Ed. Note: the following is Part 4 of our 5-part SCOTUS 2015 series reviewing decisions from this summer.
In the case King V. Burwell, vocal opponents of the Affordable Care Act singled out 4 words in the 1,000 page law, a seemingly trivial loophole, and used them to claim that giving tax credits to people who are in the federal exchange is not a part of the law.
Vox’s Sarah Kliff stated this reading is contrary to Congress’ intentions:
“The whole point of the federal exchanges, after all, was to make sure Obamacare [the ACA] worked in states that wouldn't or couldn't build an exchange of their own. Congress always meant for residents of all 50 states to have access to financial help. It was never a question, during the five years I've spent writing about Obamacare, whether this would be the case.”
The fact that the Supreme Court heard the case at all was cause for concern. Ending subsidies for Americans unable to afford insurance would also cause extreme distress, if not financial ruin, for many Insurance companies all across the country. In addition, doctors could face ethical quandaries where patients who are receiving treatment for life-threatening conditions could suddenly lose the ability to pay.
The amount of legal jargon in the court decisions in the case is enough to fill a law library, and lower courts have been split on the issue. Three lower district courts, all with judges who were appointed by Republican Presidents, sided with the petitioners, while 6 higher level appellate courts sided with the Government. Many experts expect the court to side with the government and anything less would be question the legitimacy of the Supreme Court as an institution – according to Linda Greenhouse of the New York Times.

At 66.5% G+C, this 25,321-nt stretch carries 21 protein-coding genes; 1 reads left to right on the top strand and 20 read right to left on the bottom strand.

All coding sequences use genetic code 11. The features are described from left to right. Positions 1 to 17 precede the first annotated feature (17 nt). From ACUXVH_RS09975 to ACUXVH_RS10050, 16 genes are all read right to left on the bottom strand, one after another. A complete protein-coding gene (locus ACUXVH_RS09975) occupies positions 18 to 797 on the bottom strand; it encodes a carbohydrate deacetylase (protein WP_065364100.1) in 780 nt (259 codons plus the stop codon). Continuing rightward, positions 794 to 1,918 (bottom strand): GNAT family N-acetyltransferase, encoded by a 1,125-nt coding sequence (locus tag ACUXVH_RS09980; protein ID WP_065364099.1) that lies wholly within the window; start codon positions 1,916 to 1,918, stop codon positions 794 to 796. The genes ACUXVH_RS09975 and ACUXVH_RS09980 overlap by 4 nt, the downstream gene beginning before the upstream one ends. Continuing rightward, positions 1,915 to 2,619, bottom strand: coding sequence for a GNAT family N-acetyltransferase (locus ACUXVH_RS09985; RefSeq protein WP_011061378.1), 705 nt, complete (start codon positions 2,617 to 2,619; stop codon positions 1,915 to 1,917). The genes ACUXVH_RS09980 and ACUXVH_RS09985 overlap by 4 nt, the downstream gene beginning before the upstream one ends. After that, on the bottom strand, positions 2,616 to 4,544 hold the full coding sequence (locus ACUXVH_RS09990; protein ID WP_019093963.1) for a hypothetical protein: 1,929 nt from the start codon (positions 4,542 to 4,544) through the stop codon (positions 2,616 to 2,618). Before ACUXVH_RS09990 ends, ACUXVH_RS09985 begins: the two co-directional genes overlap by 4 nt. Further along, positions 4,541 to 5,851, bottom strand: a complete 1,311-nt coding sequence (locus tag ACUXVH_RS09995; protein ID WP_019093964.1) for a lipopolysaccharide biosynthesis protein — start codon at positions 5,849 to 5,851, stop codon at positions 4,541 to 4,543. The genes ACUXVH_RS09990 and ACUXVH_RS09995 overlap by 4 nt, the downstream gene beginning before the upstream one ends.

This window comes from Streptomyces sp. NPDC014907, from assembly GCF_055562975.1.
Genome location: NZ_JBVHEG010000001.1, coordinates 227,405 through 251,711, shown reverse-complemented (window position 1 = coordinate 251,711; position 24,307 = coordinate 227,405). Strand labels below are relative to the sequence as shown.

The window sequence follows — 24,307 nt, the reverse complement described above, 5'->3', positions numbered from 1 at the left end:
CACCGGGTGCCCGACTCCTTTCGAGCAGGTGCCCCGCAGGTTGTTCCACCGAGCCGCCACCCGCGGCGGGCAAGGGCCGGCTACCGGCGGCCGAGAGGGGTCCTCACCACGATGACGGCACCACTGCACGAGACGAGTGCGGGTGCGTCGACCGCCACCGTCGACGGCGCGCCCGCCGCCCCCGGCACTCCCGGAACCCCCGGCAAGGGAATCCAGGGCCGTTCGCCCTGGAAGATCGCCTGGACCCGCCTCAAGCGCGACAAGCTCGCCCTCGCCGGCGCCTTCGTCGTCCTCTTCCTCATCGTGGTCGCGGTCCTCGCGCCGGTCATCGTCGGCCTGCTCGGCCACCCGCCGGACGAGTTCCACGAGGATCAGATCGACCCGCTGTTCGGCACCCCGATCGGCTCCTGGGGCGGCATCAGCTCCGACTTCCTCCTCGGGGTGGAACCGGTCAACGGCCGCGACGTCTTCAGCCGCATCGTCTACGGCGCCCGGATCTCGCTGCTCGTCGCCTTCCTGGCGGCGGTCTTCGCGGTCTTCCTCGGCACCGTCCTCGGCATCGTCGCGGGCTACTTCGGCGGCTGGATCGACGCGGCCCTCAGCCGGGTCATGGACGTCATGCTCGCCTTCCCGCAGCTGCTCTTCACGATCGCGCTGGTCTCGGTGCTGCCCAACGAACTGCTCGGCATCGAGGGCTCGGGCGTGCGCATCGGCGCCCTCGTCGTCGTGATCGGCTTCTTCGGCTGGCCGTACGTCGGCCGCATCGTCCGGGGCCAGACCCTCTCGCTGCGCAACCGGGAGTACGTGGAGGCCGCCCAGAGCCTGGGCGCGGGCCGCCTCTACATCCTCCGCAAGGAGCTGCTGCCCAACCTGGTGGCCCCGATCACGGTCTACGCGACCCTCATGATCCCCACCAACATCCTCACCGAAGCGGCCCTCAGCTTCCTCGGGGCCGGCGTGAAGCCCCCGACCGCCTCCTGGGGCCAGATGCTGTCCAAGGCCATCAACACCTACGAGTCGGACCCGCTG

“King is different than most cases the Court hears. The legal issues so strongly favor the government that a decision for the plaintiffs would be seen by many as naked and partisan politics.”
Fortunately, the Supreme Court sided with the good guys in King V. Burwell, and massive amounts of financial distress never came to plague industries and millions of patients.
Check out the posts below for more on our 5-part SCOTUS 2015 series reviewing this summer's rulings:
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